History of Development in Great Britain.—Hydrometers came into use for ascertaining the strength of spirits towards the end of the 17th century, when they began to displace such compara tively crude tests as the well-known powder test. In the powder test spirit was poured on to a small quantity of gunpowder and then a light was applied to the wet powder. If it burned the spirit was "over-proof" and if not the spirit was "under-proof." The earliest hydrometers resembled that shown in fig. 1 and had a mark near the middle of the stem at which the hydrometer would float in a mixture of about equal parts of alcohol and water. A mark at the bottom of the stem indicated the reading in water and one at the top the reading in the strongest alcohol then known. If the middle mark came well below the surface of a sample of spirit the spirit was "over-proof." This form of hydrometer gave some degree of precision to the term "proof spirit" but only roughly indicated "over" and "under-proof" strengths. With the increase in duties and the increased need for more accurate discrimination between the strengths of different spirits considerable development of hydrometers occurred in the 18th century, more closely divided scales were used, and metal hydrometers with detachable weights of various sizes were made. It was not, however, until quite the end of the 18th century that the necessary data for placing alcoholometry on a sound basis was available.

In 1794 George Gilpin, clerk to the Royal Society, published a comprehensive set of tables based on a long series of determina tions of the specific gravity of mixtures of alcohol and water.

These tables gave the specific gravity I. for each degree Fahren 6o F heit from t =3o° F to t =8o° F, of 201 different mixtures of alcohol water, the strength of the mixtures being expressed thus:— The tables also gave the percentage composition by volume of each mixture and by 1 794 all the necessary data existed for obtaining the strength of any sample of spirit from a determination of its density.

The problem remained, however, of linking up the available data with the simplest method of determining density, i.e., by means of a hydrometer.

In 1802 the Government asked for hy drometers to be submitted to them for examination with a view to the adoption for revenue purposes of the one considered most suitable for determining the strength of spirits. As a result a hydrometer and tables submitted by Bartholomew Sikes were adopted for revenue purposes and legalized by Acts of Parliament of 1816 and 1818. In all its essentials Sikes's sys tem remains in use at the present time.

The outstanding features of Sikes's pro posals were : (1) he gave precision to the then customary method of expressing strength in terms of "proof-spirit"; (2) he appreciated the desirability of keeping the hydrometer as simple as possible and the necessity for providing tables to obtain adequate accuracy in determining proof-strength from hydrometer readings; (3) he prepared his tables accurately and in a form convenient for use.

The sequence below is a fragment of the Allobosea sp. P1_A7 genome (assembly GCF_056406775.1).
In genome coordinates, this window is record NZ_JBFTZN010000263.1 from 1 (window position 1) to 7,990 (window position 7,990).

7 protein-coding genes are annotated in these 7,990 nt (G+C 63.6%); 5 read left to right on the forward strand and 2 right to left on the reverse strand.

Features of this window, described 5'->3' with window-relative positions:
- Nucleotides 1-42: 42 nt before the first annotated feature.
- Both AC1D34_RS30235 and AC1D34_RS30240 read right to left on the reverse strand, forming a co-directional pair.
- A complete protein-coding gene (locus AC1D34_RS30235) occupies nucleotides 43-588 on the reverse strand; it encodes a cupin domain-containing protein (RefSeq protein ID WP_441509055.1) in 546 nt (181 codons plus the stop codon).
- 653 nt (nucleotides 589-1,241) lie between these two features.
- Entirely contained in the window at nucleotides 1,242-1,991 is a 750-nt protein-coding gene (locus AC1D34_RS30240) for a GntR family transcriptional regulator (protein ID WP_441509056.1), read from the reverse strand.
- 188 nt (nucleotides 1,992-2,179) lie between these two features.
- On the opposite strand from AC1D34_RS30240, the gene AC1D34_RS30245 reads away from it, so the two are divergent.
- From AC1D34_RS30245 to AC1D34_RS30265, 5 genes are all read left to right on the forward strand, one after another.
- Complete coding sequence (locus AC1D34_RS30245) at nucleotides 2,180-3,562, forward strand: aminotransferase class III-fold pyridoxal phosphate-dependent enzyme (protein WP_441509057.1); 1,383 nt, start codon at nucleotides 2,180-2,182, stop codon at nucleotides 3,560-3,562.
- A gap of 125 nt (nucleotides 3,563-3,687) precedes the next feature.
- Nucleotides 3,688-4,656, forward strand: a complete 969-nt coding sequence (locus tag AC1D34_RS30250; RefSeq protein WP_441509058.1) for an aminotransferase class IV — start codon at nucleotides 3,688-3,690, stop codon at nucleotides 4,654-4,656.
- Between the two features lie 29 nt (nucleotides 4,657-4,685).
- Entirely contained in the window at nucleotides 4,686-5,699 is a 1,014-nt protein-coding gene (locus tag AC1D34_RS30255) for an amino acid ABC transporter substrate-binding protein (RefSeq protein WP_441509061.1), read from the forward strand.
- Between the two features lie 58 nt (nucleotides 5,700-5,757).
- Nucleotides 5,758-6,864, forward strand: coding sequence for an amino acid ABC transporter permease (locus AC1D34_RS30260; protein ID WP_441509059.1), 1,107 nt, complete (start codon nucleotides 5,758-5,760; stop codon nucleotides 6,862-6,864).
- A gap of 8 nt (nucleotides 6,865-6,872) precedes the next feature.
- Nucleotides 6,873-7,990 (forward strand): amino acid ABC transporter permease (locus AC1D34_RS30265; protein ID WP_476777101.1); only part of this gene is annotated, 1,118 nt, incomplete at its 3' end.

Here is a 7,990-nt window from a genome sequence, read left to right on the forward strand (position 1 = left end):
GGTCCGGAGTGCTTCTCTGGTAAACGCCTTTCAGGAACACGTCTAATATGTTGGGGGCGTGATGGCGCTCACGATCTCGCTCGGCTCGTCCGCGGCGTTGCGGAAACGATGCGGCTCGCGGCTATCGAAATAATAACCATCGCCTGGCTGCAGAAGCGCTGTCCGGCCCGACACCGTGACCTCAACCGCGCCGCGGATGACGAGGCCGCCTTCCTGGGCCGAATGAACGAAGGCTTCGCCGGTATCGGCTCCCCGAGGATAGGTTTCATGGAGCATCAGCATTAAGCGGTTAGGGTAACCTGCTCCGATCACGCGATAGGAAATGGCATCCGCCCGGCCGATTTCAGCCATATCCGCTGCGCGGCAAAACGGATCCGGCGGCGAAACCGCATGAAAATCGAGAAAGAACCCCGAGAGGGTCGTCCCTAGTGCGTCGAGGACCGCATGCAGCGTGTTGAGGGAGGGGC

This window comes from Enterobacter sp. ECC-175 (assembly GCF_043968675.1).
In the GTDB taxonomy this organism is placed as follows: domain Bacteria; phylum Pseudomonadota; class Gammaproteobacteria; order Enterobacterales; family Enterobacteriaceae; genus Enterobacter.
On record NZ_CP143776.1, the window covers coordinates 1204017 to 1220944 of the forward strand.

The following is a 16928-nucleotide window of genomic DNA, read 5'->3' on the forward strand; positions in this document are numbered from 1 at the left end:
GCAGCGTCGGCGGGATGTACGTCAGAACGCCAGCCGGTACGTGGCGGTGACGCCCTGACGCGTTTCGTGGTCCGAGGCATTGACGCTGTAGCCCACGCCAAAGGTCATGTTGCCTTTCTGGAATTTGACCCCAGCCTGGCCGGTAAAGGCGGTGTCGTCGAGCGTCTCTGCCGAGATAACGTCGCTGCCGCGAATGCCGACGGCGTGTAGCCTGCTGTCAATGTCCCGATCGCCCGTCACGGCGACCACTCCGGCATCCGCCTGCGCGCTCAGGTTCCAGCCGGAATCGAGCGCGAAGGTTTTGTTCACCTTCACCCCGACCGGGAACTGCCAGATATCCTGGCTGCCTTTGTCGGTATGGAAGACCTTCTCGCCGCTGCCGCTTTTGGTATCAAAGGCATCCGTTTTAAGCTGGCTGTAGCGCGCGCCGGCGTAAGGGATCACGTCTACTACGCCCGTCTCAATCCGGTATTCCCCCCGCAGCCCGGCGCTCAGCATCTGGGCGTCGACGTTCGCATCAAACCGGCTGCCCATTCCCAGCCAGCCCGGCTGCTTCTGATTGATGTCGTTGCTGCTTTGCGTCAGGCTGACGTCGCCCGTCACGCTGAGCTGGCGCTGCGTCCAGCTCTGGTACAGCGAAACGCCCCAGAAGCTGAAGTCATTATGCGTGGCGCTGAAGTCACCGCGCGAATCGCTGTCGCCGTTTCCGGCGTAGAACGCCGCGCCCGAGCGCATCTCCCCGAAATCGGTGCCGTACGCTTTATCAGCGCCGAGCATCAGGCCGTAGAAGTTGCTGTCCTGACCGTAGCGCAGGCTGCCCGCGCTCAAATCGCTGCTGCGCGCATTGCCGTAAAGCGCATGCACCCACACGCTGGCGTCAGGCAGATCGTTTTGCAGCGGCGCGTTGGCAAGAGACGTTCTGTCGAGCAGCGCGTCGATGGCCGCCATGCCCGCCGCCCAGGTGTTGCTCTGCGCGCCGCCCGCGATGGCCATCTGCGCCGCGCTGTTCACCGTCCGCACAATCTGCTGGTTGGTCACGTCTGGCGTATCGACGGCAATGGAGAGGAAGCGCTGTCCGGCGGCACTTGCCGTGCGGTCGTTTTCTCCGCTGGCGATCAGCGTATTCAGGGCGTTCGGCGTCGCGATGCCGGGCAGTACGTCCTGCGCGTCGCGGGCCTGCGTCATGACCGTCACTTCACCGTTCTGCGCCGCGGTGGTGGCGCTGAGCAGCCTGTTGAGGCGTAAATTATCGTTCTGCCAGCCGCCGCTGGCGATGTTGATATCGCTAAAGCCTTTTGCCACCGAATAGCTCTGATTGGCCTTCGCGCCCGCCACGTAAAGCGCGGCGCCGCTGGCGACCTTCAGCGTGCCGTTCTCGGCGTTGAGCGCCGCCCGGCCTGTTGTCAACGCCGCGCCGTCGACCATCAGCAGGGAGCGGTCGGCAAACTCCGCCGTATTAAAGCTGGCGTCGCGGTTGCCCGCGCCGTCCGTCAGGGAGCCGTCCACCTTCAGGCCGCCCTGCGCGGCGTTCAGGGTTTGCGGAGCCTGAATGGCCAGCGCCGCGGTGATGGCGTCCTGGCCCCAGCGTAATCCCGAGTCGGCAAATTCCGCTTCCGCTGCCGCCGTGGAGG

Proof spirit was defined (56 Geo. III. c. 140, 1816) as "that which at the temperature of 5 r ° F weighs exactly 4 parts of an equal measure of distilled water." Proof spirit so defined con tains 49.28% by weight of pure anhydrous alcohol. If from of a given spirit containing more alcohol than an equal volume of proof spirit, 12ogals. of proof spirit could be obtained by the addition of water, the spirit was said to be 2o% over proof, and ioogals. of that spirit would be charged the same duty as 12ogals. of proof spirit. Similarly a spirit Ioogals. of which contained the same amount of alcohol as 8ogals. proof spirit was 2o% under-proof and dutiable at 8o% of the rate fixed for proof spirit. On this basis it is only necessary to fix the amount of duty payable on one gallon of proof spirit and the duty chargeable on any particular quantity of spirit can then be reckoned from its bulk and proof strength. By his hydrometer and tables, Sikes provided a ready means of ascertaining proof strengths.

Sikes's Hydrometer.—The Sikes hydrometer in use at the present time is shown in fig. 4. It is a gold-plated brass hydrom eter with a spherical bulb about 4cm. in diameter. Above the bulb is a hollow rectangular stem about 9.5cm. in length and 5mm. X 2mm. in cross section. On this stem a scale about 6.5cm. in length and subdivided into so equal parts is engraved. The highest graduation mark is carried completely across the face of the stem and numbered "o," the next four graduation marks are shorter lines, the fifth line is carried completely across the stem and numbered "1" and so on down to the lowest mark which is numbered "1o." In the original hydrometer there were no sub divisions between the graduation marks. Below the bulb is a stem about 3cm. in length which is circular in cross-section, tapers towards the bulb and has a balancing poise fixed at its lower end.